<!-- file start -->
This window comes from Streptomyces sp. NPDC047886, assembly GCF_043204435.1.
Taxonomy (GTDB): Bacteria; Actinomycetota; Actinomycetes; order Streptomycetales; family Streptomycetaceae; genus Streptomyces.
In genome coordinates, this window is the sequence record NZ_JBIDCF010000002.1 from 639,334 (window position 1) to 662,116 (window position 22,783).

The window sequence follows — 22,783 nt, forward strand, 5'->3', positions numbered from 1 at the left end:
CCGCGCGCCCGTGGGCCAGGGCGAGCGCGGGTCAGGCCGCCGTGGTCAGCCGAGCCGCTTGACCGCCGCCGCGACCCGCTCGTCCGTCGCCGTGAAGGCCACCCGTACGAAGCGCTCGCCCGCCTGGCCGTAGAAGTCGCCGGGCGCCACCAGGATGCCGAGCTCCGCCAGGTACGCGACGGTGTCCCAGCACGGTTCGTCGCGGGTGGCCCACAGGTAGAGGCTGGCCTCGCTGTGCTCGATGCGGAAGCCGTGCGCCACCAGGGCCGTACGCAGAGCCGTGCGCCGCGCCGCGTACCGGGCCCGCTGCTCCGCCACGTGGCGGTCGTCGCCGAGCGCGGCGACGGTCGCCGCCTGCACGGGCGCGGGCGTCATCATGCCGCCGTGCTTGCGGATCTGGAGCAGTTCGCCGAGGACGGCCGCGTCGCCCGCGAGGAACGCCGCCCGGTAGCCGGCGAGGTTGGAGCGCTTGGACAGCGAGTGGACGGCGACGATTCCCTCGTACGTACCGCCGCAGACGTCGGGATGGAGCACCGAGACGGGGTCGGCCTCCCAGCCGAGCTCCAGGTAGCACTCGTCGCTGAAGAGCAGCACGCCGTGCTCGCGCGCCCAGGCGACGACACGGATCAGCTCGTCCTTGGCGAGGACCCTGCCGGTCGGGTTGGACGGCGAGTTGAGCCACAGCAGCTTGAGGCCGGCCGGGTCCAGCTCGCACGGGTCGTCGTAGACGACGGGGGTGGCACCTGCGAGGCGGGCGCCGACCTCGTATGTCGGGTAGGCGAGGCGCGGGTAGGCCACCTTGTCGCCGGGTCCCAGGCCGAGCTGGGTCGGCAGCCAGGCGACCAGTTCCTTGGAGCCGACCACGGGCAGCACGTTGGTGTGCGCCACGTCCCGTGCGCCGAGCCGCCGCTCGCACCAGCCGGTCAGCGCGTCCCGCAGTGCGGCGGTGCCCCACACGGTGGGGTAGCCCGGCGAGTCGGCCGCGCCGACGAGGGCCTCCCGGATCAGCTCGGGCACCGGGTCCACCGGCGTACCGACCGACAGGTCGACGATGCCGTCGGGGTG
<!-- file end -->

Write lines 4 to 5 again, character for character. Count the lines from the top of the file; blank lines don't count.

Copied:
The window sequence follows — 22,783 nt, forward strand, 5'->3', positions numbered from 1 at the left end:
CCGCGCGCCCGTGGGCCAGGGCGAGCGCGGGTCAGGCCGCCGTGGTCAGCCGAGCCGCTTGACCGCCGCCGCGACCCGCTCGTCCGTCGCCGTGAAGGCCACCCGTACGAAGCGCTCGCCCGCCTGGCCGTAGAAGTCGCCGGGCGCCACCAGGATGCCGAGCTCCGCCAGGTACGCGACGGTGTCCCAGCACGGTTCGTCGCGGGTGGCCCACAGGTAGAGGCTGGCCTCGCTGTGCTCGATGCGGAAGCCGTGCGCCACCAGGGCCGTACGCAGAGCCGTGCGCCGCGCCGCGTACCGGGCCCGCTGCTCCGCCACGTGGCGGTCGTCGCCGAGCGCGGCGACGGTCGCCGCCTGCACGGGCGCGGGCGTCATCATGCCGCCGTGCTTGCGGATCTGGAGCAGTTCGCCGAGGACGGCCGCGTCGCCCGCGAGGAACGCCGCCCGGTAGCCGGCGAGGTTGGAGCGCTTGGACAGCGAGTGGACGGCGACGATTCCCTCGTACGTACCGCCGCAGACGTCGGGATGGAGCACCGAGACGGGGTCGGCCTCCCAGCCGAGCTCCAGGTAGCACTCGTCGCTGAAGAGCAGCACGCCGTGCTCGCGCGCCCAGGCGACGACACGGATCAGCTCGTCCTTGGCGAGGACCCTGCCGGTCGGGTTGGACGGCGAGTTGAGCCACAGCAGCTTGAGGCCGGCCGGGTCCAGCTCGCACGGGTCGTCGTAGACGACGGGGGTGGCACCTGCGAGGCGGGCGCCGACCTCGTATGTCGGGTAGGCGAGGCGCGGGTAGGCCACCTTGTCGCCGGGTCCCAGGCCGAGCTGGGTCGGCAGCCAGGCGACCAGTTCCTTGGAGCCGACCACGGGCAGCACGTTGGTGTGCGCCACGTCCCGTGCGCCGAGCCGCCGCTCGCACCAGCCGGTCAGCGCGTCCCGCAGTGCGGCGGTGCCCCACACGGTGGGGTAGCCCGGCGAGTCGGCCGCGCCGACGAGGGCCTCCCGGATCAGCTCGGGCACCGGGTCCACCGGCGTACCGACCGACAGGTCGACGATGCCGTCGGGGTG